Earl of Bantry

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Bantry House, the seat of the Earls of Bantry.

Earl of Bantry, of Bantry in the County of Cork, was a title in the Peerage of Ireland. It was created in 1816 for Richard White, 1st Viscount Bantry, who had helped repelling the French invasion at Bantry Bay in 1797. He had already been created Baron Bantry, of Bantry in the County of Cork, and Viscount Bantry, of Bantry in the County of Cork, in 1800, and was made Viscount Berehaven at the same time he was given the earldom. These titles were also in the Peerage of Ireland. He was the grandson of Richard White, who had made an immense fortune through his work as a lawyer. Lord Bantry was succeeded by his son, the second Earl. He sat on the Conservative benches in the House of Lords as an Irish Representative Peer from 1854 to 1868. His younger brother, the third Earl, assumed in 1840 by Royal license the additional surname of Hedges, which was that of his paternal grandmother. He was an Irish Representative Peer from 1869 to 1884. The titles became extinct on the death of his son, the fourth Earl, in 1891.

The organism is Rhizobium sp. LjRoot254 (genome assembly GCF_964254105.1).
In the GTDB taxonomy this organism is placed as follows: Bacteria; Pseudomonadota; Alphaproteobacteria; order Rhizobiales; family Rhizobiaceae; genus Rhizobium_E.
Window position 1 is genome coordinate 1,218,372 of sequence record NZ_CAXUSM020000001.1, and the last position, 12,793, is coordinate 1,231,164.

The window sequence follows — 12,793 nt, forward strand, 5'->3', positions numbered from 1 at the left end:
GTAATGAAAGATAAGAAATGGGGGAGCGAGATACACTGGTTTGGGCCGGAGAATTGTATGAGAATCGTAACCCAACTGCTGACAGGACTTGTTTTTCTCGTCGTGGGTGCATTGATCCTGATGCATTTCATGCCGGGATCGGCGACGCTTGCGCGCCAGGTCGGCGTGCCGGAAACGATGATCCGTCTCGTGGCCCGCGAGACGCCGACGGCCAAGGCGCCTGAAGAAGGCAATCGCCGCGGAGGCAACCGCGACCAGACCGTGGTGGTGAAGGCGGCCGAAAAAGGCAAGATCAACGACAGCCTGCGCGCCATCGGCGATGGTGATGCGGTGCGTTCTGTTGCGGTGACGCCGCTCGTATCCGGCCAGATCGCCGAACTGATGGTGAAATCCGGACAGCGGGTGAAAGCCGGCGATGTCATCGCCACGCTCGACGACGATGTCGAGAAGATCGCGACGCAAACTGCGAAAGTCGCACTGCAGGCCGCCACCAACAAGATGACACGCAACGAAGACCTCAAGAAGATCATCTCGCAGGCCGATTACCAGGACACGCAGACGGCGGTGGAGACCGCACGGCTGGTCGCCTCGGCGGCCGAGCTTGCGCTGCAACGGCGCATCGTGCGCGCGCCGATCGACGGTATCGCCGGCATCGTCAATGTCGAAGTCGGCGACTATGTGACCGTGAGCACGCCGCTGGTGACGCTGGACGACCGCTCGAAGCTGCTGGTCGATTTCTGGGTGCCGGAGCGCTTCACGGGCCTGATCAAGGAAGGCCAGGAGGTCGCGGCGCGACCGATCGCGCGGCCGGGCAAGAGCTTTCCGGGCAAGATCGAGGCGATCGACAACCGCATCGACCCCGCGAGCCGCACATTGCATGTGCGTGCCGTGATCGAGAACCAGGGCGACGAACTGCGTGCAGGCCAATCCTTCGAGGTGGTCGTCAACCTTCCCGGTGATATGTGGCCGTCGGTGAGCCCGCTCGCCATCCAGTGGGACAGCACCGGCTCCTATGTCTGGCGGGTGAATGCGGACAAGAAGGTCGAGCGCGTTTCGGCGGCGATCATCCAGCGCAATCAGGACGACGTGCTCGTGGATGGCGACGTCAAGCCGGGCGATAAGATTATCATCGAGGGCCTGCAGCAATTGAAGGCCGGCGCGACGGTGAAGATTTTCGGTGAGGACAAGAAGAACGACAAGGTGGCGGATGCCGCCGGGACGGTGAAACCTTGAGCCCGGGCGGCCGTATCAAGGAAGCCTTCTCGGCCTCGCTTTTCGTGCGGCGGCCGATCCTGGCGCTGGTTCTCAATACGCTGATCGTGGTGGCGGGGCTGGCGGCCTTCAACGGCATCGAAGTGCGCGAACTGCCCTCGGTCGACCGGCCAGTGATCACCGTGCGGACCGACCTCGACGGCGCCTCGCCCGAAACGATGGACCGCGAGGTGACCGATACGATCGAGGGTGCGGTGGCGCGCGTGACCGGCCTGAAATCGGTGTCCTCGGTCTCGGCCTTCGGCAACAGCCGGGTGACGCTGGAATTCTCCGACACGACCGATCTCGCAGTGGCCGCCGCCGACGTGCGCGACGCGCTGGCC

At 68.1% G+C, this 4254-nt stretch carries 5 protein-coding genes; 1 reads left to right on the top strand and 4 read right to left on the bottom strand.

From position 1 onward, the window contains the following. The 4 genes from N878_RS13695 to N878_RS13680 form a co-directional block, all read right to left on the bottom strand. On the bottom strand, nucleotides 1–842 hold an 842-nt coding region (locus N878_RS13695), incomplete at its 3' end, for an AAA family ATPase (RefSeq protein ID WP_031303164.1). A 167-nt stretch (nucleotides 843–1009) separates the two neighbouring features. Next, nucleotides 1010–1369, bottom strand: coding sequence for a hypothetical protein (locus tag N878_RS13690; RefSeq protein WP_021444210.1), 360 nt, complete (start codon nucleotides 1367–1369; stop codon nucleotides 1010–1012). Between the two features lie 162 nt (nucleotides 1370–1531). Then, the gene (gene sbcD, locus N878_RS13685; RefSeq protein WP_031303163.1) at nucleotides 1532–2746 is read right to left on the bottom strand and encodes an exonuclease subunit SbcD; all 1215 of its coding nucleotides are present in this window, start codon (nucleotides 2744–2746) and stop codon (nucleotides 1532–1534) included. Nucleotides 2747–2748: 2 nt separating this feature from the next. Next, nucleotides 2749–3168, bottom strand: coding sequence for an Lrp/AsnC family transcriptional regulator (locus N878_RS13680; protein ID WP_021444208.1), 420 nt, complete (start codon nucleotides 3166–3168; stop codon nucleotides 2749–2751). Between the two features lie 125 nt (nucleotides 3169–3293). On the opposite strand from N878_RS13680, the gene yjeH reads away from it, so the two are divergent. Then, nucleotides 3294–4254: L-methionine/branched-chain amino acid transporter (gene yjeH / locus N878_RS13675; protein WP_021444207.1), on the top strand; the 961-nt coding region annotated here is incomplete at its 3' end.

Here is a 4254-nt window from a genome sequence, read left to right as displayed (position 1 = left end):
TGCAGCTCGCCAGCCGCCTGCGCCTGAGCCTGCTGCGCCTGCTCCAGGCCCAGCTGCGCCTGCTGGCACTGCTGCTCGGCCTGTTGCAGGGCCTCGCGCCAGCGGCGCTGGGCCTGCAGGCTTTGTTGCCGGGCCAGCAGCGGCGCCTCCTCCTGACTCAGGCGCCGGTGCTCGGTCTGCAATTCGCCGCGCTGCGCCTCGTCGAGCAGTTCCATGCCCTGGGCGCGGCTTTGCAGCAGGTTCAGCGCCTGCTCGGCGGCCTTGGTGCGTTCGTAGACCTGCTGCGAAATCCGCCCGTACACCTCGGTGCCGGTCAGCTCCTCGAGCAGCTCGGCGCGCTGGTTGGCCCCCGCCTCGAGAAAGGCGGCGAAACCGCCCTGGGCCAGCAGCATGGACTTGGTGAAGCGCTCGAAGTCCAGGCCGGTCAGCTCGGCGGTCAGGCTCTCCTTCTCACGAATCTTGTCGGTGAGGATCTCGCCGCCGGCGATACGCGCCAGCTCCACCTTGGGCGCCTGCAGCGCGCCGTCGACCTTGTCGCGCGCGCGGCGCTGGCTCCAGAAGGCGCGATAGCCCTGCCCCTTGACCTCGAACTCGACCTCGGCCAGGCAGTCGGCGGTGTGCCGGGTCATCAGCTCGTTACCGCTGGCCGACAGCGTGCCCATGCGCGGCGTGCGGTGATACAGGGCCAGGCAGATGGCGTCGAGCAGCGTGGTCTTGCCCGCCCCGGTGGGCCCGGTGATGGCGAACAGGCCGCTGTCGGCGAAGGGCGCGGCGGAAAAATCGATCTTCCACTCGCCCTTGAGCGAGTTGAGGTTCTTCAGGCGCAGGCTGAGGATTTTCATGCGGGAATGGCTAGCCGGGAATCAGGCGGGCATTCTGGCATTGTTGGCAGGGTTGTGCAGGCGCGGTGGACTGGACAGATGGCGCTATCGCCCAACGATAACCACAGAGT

The family seat was Bantry House, near Bantry, in County Cork, Ireland. The house is still in the hands of the White family.

Earls of Bantry (1816)[edit]

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